Thursday's Top Upgrades (and Downgrades)

Analysts shift stance on Spirit Airlines, Oceaneering International, and Transocean.

Feb 20, 2014 at 11:28AM

This series, brought to you by Yahoo! Finance, looks at which upgrades and downgrades make sense and which ones investors should act on. Today, our headlines feature lowered price targets for Oceaneering International (NYSE:OII) and Transocean (NYSE:RIG), but a much-improved target for Spirit Airlines (NASDAQ:SAVE). Or put another way...

One (better price target) if by air...
Let's start the day on a high note, with Imperial Capital's bullish prognosis for Spirit Airlines. This morning, Imperial added $10 to its price target for the discount flyer, predicting that within a year, Spirit shares will fetch $58 apiece.

Given that Spirit sells for only $51 today, you'll not be surprised to learn that Imperial also recommends buying the stock. But why? Well, for one thing, Spirit announced Q4 earnings yesterday that greatly exceeded estimates. The company had been expected to report $0.50 per share for its fiscal fourth quarter, but delivered a $0.56 profit instead. Revenues fell just short of estimates -- but given that revenue for available seat mile, or RASM, was up 3% and that Spirit enjoyed success in filling more seats on its planes and wringing more money out of each passenger flying, it seems the company's growth thesis remains intact.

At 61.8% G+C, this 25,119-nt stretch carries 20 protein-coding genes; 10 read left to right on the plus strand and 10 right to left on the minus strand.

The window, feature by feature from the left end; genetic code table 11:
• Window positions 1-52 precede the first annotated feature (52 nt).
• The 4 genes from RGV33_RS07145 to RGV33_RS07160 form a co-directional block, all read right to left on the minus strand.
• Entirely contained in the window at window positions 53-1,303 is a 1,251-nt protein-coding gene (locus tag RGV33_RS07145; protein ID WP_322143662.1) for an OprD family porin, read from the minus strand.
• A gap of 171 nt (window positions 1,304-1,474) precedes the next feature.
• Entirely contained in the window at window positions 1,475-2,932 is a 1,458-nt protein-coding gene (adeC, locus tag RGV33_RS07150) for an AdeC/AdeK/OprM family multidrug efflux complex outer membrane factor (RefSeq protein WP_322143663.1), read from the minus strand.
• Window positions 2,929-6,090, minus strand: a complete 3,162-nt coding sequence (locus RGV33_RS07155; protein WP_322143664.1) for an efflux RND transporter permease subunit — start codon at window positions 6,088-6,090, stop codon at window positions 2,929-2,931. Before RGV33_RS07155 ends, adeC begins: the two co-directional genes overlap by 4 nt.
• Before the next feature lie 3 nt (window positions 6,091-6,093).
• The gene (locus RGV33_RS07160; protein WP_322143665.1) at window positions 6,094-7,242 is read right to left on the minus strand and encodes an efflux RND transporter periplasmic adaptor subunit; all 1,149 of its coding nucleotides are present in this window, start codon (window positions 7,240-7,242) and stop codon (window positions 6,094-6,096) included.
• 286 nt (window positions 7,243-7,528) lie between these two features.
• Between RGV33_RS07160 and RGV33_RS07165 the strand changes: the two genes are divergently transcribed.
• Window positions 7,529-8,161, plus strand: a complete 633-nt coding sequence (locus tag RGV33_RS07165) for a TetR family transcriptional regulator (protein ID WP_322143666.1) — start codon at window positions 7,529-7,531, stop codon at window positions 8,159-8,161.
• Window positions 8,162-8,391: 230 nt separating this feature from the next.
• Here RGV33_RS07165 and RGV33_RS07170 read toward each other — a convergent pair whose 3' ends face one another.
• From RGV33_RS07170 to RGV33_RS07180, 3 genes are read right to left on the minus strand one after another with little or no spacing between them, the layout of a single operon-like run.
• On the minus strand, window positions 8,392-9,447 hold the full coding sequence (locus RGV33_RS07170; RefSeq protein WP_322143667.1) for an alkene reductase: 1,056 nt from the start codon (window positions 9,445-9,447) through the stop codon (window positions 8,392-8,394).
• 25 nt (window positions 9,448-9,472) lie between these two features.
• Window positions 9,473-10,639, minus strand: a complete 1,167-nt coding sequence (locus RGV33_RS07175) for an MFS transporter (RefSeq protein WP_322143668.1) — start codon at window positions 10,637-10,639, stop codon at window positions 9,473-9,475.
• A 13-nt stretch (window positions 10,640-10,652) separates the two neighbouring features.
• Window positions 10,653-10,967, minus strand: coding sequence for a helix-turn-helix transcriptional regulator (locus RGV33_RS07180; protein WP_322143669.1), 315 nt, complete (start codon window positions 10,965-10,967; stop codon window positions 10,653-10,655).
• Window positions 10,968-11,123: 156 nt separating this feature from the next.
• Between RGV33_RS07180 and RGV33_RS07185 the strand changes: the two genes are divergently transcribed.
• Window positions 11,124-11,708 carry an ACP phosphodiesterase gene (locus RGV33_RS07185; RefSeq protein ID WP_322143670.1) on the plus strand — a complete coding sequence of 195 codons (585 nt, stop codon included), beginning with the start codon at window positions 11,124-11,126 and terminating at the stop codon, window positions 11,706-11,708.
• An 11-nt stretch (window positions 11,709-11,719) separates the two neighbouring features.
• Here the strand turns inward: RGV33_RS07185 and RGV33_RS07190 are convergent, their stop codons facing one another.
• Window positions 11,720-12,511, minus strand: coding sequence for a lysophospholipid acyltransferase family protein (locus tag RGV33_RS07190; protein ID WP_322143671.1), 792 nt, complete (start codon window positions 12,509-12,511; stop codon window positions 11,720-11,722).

Analysts on average expect to see Spirit grow earnings at about 25% annually over the next five years. That seems more than fast enough to justify the company's P/E ratio of 21. My only real reservation here is that free cash flow at Spirit looks a bit light -- just $105 million in cash profits collected last year, versus $177 million in reported "net income." When you consider that rival discount flyers such as JetBlue Airways (NASDAQ:JBLU) and Southwest Airlines (NYSE:LUV) are both reporting free cash flow numbers superior to their better-publicized GAAP earnings, I'm more inclined to look at an investment in one of those two than at Spirit -- Imperial Capital's recommendation notwithstanding.

...but two (worse price targets) if by sea